Paul Dini: When we came up with the origin story for her, we put it out there that maybe she was not so good a person to begin with. Maybe in some ways she was manipulative, she took advantage of people, she cut corners. She was looking to profit off of these super criminals by writing a tell-all book. She was becoming a very surface-y pop psychologist and writing a tell-all book about the criminals of Gotham. When we took that attitude with her, it made it okay for her to fall under the Joker’s sway like that.
Terry Dodson: The relationship [between Harley and the Joker] in the seminal Dini/Timm Mad Love was always my touchstone. [In the Harley Quinn series], we were able to portray a scene where Harley the psychiatrist interviews the Joker. It was really close to nailing the same feel as Mad Love, giving that extra “edge” to the story that wasn’t typical in most superhero comic books.
Margot Robbie (via The Independent): Their relationship is nuts. She's co-dependent with the Joker, and when you see that, you start seeing it as a mental illness.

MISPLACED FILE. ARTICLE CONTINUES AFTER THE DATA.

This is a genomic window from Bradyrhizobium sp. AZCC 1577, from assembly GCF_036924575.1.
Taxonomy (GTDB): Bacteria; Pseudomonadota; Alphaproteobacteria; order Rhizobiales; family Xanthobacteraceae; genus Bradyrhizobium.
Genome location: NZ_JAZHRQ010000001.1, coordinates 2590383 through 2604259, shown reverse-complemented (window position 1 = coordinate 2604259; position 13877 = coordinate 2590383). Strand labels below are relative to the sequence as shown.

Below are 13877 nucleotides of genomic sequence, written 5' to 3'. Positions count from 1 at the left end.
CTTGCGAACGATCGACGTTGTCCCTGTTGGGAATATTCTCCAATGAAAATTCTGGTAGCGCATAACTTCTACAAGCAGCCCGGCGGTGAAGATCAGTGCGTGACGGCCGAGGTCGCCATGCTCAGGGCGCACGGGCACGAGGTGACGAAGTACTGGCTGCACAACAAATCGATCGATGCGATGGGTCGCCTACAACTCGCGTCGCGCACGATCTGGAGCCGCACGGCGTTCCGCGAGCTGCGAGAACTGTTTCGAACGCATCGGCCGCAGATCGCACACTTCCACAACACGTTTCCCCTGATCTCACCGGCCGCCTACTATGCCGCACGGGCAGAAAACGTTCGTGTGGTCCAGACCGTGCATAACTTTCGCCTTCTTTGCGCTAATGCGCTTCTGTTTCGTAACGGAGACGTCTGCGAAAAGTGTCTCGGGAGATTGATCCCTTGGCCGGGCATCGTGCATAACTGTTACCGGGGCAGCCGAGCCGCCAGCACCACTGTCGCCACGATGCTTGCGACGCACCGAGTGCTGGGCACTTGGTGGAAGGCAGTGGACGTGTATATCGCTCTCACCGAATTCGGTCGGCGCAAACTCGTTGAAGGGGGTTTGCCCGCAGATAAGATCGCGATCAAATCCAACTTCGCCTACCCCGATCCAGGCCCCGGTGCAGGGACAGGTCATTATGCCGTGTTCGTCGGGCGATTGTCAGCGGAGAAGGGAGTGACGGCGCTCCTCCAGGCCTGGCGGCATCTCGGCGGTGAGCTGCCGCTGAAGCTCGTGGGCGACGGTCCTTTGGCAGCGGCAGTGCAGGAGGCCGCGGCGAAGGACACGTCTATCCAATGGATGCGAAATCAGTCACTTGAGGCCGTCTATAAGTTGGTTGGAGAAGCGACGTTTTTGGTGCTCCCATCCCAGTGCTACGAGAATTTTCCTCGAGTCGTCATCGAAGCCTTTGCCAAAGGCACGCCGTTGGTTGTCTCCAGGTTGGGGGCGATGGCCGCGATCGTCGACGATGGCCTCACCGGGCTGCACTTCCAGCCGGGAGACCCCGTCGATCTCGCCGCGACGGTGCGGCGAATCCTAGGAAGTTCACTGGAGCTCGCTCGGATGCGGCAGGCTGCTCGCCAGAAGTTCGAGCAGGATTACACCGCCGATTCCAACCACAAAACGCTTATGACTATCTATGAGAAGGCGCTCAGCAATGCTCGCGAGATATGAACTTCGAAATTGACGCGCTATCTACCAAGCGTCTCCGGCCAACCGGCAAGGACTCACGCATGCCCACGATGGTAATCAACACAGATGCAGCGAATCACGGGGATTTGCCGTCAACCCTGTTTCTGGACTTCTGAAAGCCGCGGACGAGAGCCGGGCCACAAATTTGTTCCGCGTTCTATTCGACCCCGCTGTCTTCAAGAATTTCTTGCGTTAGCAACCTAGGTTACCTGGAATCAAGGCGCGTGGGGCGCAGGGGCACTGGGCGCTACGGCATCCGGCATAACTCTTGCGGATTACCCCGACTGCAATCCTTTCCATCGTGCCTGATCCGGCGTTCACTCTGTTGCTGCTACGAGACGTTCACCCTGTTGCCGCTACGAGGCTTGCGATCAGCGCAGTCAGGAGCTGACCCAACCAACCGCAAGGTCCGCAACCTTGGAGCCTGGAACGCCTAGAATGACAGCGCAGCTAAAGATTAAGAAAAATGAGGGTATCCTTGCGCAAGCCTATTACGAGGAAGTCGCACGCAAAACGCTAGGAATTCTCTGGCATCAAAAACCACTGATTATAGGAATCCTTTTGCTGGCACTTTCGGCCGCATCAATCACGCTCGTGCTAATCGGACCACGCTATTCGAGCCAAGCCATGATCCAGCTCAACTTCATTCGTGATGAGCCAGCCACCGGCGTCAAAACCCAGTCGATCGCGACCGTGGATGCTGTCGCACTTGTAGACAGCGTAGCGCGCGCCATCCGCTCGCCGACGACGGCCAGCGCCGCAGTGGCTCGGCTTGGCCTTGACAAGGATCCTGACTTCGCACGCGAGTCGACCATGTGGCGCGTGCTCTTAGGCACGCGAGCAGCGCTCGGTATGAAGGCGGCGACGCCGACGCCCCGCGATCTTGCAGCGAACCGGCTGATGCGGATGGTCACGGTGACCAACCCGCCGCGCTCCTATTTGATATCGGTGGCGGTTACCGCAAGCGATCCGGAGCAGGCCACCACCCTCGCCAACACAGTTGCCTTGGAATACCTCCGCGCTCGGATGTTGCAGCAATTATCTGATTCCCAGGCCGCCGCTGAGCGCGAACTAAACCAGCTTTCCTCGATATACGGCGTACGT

Adam Glass: Sex appeal is definitely part of Harley’s game, but that was the thing that as the writer I would get frustrated about, because it’s like, you’re judging this character before you’ve even had the chance to read it. Right out of the gate, I tried to sort of make her more independent.
Hynden Walch: I always thought she was an amazingly fun character, and it was always a question of, “Why isn't Harley everywhere?” The love of her now makes total sense to me. She is girl power all the way, for sure. It’s not having to bow to any kind of rules and letting that crazy part of you out. And the more you let it out, the more everyone will love you—even if you are a little psychotic and evil.